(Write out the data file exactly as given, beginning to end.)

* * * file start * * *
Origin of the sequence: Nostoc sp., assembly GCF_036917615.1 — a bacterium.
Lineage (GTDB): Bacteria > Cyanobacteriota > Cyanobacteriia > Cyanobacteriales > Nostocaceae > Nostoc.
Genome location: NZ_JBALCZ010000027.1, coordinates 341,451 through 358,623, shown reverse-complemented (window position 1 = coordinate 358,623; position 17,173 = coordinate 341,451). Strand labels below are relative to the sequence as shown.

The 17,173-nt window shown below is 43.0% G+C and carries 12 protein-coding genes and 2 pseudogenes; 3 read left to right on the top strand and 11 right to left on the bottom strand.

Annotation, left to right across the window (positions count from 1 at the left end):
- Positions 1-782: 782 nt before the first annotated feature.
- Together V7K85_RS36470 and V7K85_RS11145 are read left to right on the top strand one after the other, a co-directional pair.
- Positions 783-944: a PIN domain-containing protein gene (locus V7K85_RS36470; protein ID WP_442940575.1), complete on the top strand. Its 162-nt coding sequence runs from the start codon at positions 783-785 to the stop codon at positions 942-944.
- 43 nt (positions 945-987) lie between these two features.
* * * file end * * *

Origin of the sequence: Nostoc sp., assembly GCF_036917615.1 — a bacterium.
Lineage (GTDB): Bacteria > Cyanobacteriota > Cyanobacteriia > Cyanobacteriales > Nostocaceae > Nostoc.
Genome location: NZ_JBALCZ010000027.1, coordinates 341,451 through 358,623, shown reverse-complemented (window position 1 = coordinate 358,623; position 17,173 = coordinate 341,451). Strand labels below are relative to the sequence as shown.

The 17,173-nt window shown below is 43.0% G+C and carries 12 protein-coding genes and 2 pseudogenes; 3 read left to right on the top strand and 11 right to left on the bottom strand.

Annotation, left to right across the window (positions count from 1 at the left end):
- Positions 1-782: 782 nt before the first annotated feature.
- Together V7K85_RS36470 and V7K85_RS11145 are read left to right on the top strand one after the other, a co-directional pair.
- Positions 783-944: a PIN domain-containing protein gene (locus V7K85_RS36470; protein ID WP_442940575.1), complete on the top strand. Its 162-nt coding sequence runs from the start codon at positions 783-785 to the stop codon at positions 942-944.
- 43 nt (positions 945-987) lie between these two features.